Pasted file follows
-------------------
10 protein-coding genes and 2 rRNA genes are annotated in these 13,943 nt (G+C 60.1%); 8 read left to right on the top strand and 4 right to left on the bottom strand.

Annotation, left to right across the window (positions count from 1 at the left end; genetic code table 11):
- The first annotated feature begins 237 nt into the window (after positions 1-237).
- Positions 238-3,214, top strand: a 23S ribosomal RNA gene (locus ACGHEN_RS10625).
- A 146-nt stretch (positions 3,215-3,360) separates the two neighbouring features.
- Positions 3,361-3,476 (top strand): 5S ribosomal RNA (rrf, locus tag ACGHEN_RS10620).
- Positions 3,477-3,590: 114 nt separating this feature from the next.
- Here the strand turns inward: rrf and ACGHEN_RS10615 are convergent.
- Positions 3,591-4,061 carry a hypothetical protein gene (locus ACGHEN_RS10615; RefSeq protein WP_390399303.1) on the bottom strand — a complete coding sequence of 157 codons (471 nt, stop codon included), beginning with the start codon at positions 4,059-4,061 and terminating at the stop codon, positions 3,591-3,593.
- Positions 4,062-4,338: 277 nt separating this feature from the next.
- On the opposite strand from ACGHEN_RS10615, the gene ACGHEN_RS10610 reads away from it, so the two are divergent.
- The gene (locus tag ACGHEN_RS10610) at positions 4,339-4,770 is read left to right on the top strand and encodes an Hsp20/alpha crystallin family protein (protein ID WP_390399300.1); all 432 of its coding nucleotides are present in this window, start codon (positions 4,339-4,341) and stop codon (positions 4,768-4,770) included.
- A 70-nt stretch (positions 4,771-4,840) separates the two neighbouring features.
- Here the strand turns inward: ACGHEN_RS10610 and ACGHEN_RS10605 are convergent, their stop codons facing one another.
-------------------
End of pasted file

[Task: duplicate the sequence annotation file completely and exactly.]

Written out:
10 protein-coding genes and 2 rRNA genes are annotated in these 13,943 nt (G+C 60.1%); 8 read left to right on the top strand and 4 right to left on the bottom strand.

Annotation, left to right across the window (positions count from 1 at the left end; genetic code table 11):
- The first annotated feature begins 237 nt into the window (after positions 1-237).
- Positions 238-3,214, top strand: a 23S ribosomal RNA gene (locus ACGHEN_RS10625).
- A 146-nt stretch (positions 3,215-3,360) separates the two neighbouring features.
- Positions 3,361-3,476 (top strand): 5S ribosomal RNA (rrf, locus tag ACGHEN_RS10620).
- Positions 3,477-3,590: 114 nt separating this feature from the next.
- Here the strand turns inward: rrf and ACGHEN_RS10615 are convergent.
- Positions 3,591-4,061 carry a hypothetical protein gene (locus ACGHEN_RS10615; RefSeq protein WP_390399303.1) on the bottom strand — a complete coding sequence of 157 codons (471 nt, stop codon included), beginning with the start codon at positions 4,059-4,061 and terminating at the stop codon, positions 3,591-3,593.
- Positions 4,062-4,338: 277 nt separating this feature from the next.
- On the opposite strand from ACGHEN_RS10615, the gene ACGHEN_RS10610 reads away from it, so the two are divergent.
- The gene (locus tag ACGHEN_RS10610) at positions 4,339-4,770 is read left to right on the top strand and encodes an Hsp20/alpha crystallin family protein (protein ID WP_390399300.1); all 432 of its coding nucleotides are present in this window, start codon (positions 4,339-4,341) and stop codon (positions 4,768-4,770) included.
- A 70-nt stretch (positions 4,771-4,840) separates the two neighbouring features.
- Here the strand turns inward: ACGHEN_RS10610 and ACGHEN_RS10605 are convergent, their stop codons facing one another.